How To Make Healthy School Lunches

September 11, 2014 in Parenting

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healthy-school-lunch1It really can’t be said enough times – what your child eats at school directly affects his or her level of energy and the ability to learn. Getting together healthy lunch day after day can be quite a task and even though my children are way past the school years, I do remember dealing with this issue and learning as I went along. And if your child is an active participant in sports, you have even more to consider. I am going to keep adding to the school lunch topic on this website – hopefully it will give you the assistance you need and it will make your daily tasks easier!

Think Salads!

Maybe you are one of the lucky parents whose children attend a school with cafeteria that serves fresh salads daily. In that case your job is to encourage your child to try it. It may be as good idea to start packing salads regularly. And in that case, you will need to make sure that the salad includes foods your child likes. That means suggesting items that can make a salad and listening to your child’s ideas as well. Try things like cheese, cucumbers or even bacon bits – you may be surprised at what kids can come up with!

Make Clean Sandwiches

Here is what the word “clean” means: start with whole grain bread, use natural nut butter with strawberries instead of the traditional peanut butter and jelly (if you school allows peanut butter sandwiches at all – you will need to check for that as many schools now ask for parents not to send anything with nuts for their children’s lunches) Another clean lunch you can try is making wraps with chicken strips and greens and add yogurt for an after lunch snack. AS you start thinking “clean” the ideas will just keep coming!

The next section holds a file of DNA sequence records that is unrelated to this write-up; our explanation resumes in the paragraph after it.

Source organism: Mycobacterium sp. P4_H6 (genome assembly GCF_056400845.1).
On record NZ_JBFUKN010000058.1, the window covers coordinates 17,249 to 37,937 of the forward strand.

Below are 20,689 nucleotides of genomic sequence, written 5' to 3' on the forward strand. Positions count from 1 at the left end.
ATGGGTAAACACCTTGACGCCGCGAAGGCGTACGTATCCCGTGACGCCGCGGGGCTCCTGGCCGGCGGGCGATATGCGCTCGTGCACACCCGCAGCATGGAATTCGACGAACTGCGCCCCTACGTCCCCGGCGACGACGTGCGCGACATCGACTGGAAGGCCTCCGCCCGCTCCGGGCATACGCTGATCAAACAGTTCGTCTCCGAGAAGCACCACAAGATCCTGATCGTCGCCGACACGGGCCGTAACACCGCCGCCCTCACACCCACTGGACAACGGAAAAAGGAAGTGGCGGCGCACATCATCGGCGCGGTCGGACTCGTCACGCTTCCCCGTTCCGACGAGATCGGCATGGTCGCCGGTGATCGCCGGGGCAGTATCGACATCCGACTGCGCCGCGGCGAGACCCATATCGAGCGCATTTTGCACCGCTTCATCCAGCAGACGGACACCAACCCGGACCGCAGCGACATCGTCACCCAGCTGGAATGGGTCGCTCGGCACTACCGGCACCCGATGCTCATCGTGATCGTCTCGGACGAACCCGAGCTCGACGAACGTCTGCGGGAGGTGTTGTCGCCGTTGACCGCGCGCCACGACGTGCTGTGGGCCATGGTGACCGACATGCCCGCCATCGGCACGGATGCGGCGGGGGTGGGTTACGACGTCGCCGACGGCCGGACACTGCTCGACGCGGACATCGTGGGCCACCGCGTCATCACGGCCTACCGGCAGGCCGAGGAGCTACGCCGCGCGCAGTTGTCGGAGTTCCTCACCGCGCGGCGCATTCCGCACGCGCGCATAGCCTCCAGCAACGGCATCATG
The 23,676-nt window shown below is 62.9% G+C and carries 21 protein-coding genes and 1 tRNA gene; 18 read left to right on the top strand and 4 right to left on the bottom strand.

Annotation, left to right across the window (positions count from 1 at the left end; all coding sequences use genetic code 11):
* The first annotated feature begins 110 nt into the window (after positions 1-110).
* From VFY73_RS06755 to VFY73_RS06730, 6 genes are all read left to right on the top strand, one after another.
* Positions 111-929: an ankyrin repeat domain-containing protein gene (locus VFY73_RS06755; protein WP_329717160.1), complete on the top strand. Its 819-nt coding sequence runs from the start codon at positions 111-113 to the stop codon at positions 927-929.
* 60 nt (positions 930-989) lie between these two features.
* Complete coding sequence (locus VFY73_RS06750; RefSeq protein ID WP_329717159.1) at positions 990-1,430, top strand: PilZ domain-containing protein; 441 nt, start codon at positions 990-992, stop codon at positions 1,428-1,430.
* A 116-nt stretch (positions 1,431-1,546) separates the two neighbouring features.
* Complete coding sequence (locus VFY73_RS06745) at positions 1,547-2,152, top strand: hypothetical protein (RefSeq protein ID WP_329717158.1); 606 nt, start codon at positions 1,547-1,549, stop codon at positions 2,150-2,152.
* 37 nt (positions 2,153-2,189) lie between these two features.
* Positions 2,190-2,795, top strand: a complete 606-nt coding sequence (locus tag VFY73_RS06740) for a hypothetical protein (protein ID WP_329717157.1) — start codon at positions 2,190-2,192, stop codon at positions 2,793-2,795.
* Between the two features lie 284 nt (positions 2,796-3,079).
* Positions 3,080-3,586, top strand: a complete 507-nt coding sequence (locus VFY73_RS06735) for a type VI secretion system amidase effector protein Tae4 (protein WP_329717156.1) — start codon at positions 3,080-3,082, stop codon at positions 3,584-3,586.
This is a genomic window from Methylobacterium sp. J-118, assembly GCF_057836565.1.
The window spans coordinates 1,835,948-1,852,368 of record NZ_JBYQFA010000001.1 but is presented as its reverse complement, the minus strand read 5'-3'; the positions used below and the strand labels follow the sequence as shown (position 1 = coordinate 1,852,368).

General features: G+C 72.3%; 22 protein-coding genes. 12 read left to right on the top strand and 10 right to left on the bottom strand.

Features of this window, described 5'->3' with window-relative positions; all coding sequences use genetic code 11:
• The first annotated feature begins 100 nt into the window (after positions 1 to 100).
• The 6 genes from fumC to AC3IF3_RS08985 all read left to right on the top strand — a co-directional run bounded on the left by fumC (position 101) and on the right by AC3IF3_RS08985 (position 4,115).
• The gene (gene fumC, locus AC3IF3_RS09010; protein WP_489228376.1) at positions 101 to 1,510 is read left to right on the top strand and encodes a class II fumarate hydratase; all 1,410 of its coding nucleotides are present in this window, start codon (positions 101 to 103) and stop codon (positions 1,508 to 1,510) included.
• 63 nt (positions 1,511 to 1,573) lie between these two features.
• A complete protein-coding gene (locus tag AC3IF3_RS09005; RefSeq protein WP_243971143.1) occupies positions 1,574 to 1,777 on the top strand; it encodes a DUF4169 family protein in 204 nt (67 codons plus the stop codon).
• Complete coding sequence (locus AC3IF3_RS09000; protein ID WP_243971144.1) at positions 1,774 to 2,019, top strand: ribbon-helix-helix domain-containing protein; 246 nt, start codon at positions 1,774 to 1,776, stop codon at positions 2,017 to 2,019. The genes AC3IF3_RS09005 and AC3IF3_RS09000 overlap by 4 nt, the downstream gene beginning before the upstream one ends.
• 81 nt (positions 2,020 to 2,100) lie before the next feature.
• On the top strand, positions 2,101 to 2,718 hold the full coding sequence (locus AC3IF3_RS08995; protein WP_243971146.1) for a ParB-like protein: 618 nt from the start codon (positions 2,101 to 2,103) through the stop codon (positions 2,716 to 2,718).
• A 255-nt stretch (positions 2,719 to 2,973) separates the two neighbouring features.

Get Rid of the Juice

Yes – juices are definitely better than sodas, but lot of them are still very high in sugar and calories. Try skipping the juice boxes and replace them with water. If there is a problem with that, try filling a bottle with one part juice and two parts water.

Get Smart with Snacks

No chips please – you can give your child healthier snacks! Try servings of crunchy whole-grain cereals or granola with dried fruit. And if chips are demanded, make your own. It is not difficult – just get some corn or flour tortillas, bake them and season them yourself. And if chips are an absolute must, at least get the low-fat ones!